Malignant melanoma is the deadliest form of all skin cancers. Approximately 32,000 new cases of malignant melanoma were diagnosed in 1991 in the United States, with approximately 80% of patients expected to survive 5 years. Fortunately, if detected early, even malignant melanoma may be treated successfully, Thus, in recent years, there has been rising interest in the automated detection and diagnosis of skin cancer, particularly malignant melanoma. Here, the authors present a novel neural network approach for the automated separation of melanoma from 3 benign categories of tumors which exhibit melanoma-like characteristics. The approach uses discriminant features, based on tumor shape and relative tumor color, that are supplied to an artificial neural network for classification of tumor images as malignant or benign. With this approach, for reasonably balanced training/testing sets, the authors are able to obtain above 80% correct classification of the malignant and benign tumors on real skin tumor images.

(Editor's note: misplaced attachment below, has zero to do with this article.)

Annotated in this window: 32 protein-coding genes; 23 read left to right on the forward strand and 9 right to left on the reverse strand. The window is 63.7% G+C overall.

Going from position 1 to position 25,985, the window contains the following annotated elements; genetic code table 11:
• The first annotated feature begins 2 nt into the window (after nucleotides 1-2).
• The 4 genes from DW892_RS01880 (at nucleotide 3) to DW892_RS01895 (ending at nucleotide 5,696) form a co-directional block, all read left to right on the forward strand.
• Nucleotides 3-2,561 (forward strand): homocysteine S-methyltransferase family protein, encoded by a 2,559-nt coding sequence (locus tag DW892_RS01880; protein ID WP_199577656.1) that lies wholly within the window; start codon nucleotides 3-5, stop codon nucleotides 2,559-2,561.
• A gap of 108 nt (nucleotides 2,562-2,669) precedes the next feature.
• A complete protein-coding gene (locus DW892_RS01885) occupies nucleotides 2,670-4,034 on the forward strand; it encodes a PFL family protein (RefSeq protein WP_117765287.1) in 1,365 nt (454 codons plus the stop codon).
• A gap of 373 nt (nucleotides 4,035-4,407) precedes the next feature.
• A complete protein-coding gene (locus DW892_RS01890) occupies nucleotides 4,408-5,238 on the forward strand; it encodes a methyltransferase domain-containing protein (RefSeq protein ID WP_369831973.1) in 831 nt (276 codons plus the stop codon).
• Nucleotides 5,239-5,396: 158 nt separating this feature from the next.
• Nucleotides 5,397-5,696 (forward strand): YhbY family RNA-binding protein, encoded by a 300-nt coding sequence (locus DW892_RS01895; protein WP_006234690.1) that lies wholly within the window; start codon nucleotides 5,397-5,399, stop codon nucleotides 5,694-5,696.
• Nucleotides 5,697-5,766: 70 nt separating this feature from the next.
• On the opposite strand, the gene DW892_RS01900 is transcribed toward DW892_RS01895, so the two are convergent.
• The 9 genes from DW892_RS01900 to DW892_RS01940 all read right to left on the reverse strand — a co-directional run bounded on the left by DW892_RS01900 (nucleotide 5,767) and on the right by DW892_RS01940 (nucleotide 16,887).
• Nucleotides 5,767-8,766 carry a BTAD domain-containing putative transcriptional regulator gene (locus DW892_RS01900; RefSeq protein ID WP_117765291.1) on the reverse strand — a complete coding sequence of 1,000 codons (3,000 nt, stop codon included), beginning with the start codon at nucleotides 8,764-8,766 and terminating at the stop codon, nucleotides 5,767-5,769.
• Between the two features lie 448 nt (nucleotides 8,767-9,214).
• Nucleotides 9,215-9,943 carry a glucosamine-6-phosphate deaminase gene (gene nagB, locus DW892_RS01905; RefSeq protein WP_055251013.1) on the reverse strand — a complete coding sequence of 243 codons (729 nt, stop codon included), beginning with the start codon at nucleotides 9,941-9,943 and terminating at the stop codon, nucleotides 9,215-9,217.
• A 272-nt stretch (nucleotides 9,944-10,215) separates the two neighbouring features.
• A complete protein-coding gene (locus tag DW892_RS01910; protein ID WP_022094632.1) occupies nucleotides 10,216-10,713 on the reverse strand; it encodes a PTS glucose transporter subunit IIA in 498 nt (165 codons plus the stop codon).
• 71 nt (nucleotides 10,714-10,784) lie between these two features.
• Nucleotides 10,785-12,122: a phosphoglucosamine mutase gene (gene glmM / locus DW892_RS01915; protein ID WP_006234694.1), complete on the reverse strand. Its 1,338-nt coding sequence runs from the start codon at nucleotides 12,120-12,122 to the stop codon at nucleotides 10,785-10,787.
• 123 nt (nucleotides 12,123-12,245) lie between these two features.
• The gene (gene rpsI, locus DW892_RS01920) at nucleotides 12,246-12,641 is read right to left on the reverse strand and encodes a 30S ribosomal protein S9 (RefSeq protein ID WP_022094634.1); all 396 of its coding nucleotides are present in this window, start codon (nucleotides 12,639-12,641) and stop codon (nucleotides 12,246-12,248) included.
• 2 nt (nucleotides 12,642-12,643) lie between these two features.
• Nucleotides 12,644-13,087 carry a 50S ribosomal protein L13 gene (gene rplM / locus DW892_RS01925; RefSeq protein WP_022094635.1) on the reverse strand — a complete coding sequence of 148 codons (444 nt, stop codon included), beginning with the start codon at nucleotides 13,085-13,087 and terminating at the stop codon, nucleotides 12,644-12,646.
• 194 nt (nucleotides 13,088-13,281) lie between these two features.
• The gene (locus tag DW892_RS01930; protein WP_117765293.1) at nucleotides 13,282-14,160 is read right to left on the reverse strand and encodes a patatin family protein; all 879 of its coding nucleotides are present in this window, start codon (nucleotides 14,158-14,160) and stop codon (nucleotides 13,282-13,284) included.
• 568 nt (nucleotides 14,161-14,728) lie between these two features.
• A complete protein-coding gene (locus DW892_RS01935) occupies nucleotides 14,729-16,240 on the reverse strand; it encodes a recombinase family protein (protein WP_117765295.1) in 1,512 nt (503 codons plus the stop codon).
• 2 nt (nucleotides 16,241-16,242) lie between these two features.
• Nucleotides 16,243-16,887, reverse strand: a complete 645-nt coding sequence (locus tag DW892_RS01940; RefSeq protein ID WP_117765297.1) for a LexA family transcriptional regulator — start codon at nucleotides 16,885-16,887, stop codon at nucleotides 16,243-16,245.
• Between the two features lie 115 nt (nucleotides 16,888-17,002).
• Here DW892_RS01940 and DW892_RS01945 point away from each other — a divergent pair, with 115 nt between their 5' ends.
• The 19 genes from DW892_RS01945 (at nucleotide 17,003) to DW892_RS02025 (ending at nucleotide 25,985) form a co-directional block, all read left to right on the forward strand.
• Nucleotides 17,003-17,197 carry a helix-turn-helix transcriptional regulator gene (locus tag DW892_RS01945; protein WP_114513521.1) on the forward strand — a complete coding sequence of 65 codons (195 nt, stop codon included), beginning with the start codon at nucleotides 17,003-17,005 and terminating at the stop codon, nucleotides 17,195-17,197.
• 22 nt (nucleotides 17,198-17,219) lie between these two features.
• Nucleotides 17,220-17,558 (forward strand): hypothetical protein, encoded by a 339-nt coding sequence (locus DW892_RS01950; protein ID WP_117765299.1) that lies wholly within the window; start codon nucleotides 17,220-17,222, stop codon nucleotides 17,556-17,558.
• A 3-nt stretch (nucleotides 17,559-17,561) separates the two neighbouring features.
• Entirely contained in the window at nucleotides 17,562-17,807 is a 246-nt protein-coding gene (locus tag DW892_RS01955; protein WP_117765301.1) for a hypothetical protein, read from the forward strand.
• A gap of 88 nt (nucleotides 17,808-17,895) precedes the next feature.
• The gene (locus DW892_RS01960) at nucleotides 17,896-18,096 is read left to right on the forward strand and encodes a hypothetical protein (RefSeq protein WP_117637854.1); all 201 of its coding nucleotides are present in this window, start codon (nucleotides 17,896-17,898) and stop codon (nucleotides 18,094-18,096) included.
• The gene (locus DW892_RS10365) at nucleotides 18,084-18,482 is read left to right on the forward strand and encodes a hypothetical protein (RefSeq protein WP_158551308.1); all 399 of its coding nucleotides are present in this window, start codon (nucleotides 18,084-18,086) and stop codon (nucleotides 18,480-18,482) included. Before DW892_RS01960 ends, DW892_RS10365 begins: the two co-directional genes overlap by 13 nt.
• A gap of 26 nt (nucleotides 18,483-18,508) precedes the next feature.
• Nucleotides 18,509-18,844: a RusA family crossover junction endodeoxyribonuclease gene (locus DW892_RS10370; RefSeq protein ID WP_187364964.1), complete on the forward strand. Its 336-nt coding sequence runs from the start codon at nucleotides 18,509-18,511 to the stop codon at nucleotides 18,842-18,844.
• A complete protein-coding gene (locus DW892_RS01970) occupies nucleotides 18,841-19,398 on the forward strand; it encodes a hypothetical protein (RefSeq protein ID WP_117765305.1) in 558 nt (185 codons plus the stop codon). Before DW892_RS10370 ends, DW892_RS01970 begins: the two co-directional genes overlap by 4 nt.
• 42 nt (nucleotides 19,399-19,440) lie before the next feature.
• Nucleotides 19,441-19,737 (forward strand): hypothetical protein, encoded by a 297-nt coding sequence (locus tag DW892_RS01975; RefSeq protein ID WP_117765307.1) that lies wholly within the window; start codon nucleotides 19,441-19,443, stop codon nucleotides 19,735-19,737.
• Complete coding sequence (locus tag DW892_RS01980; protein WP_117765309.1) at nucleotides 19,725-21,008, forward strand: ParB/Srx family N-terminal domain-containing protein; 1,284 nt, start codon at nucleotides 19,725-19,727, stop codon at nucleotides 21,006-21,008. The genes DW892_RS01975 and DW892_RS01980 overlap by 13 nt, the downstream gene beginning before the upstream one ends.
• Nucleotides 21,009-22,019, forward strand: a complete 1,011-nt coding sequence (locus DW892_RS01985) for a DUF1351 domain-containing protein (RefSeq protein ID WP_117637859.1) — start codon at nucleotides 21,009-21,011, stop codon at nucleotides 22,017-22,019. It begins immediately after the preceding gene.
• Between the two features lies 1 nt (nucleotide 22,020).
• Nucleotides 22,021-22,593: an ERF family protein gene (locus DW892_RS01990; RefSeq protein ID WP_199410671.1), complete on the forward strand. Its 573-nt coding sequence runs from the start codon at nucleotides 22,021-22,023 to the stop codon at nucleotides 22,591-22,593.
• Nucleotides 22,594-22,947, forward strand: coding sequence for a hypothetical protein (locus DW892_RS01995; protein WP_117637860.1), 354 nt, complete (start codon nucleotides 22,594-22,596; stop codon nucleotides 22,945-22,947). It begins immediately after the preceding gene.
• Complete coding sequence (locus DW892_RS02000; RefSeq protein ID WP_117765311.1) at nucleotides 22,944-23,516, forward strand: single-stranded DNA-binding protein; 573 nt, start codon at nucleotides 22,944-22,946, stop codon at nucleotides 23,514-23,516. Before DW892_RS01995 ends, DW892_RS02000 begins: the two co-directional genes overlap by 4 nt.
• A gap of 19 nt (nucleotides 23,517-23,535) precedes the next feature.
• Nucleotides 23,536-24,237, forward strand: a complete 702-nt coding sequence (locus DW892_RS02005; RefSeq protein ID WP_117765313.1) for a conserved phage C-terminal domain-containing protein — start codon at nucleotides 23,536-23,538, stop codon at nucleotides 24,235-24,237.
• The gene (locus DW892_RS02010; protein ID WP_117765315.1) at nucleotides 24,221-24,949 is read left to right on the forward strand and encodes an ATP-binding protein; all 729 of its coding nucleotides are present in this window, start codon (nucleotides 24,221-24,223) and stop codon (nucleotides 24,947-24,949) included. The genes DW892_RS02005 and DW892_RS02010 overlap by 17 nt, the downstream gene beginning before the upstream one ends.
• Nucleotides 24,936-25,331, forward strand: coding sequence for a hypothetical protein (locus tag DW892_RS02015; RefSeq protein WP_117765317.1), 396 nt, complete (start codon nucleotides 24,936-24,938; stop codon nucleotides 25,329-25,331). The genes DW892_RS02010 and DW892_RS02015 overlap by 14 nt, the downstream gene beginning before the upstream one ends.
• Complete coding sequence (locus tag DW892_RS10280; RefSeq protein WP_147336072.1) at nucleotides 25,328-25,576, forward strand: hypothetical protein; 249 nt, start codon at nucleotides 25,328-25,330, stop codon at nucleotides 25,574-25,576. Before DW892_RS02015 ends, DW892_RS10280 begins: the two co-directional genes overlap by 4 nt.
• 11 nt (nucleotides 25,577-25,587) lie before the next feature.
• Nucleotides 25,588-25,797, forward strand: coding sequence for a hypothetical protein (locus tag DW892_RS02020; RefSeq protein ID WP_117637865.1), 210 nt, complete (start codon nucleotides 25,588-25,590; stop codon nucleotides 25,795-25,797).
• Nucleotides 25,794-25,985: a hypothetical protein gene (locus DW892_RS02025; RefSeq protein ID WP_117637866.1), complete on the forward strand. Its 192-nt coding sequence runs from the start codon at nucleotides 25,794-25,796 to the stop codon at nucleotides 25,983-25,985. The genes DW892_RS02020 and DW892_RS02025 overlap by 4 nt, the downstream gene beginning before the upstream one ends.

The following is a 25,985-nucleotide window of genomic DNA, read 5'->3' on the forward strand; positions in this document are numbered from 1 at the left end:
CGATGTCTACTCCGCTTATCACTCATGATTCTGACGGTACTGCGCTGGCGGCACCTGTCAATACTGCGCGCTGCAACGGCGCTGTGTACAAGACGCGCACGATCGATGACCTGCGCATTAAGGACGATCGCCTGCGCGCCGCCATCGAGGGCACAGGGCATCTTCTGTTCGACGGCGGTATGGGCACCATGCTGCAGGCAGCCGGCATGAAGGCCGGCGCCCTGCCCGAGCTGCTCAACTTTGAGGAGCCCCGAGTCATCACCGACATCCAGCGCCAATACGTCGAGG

F. Erçal et al., "Neural Network Diagnosis of Malignant Melanoma from Color Images," IEEE Transactions on Biomedical Engineering, Institute of Electrical and Electronics Engineers (IEEE), Jan 1994.
The definitive version is available at http://dx.doi.org/10.1109/10.312091
Electrical and Computer Engineering
Keywords and Phrases
5 Y; United States; Artificial Neural Network Classification; Automated Cancer Detection; Benign Tumors; Color Images; Deadliest Skin Cancer Form; Discriminant Features; Malignant Melanoma; Medical Diagnostic Images; Medical Image Processing; Neural Network Diagnosis; Patient Diagnosis; Relative Tumor Color; Skin; Skin Tumor Images; Tumor Shape
International Standard Serial Number (ISSN)
Article - Journal
© 1994 Institute of Electrical and Electronics Engineers (IEEE), All rights reserved.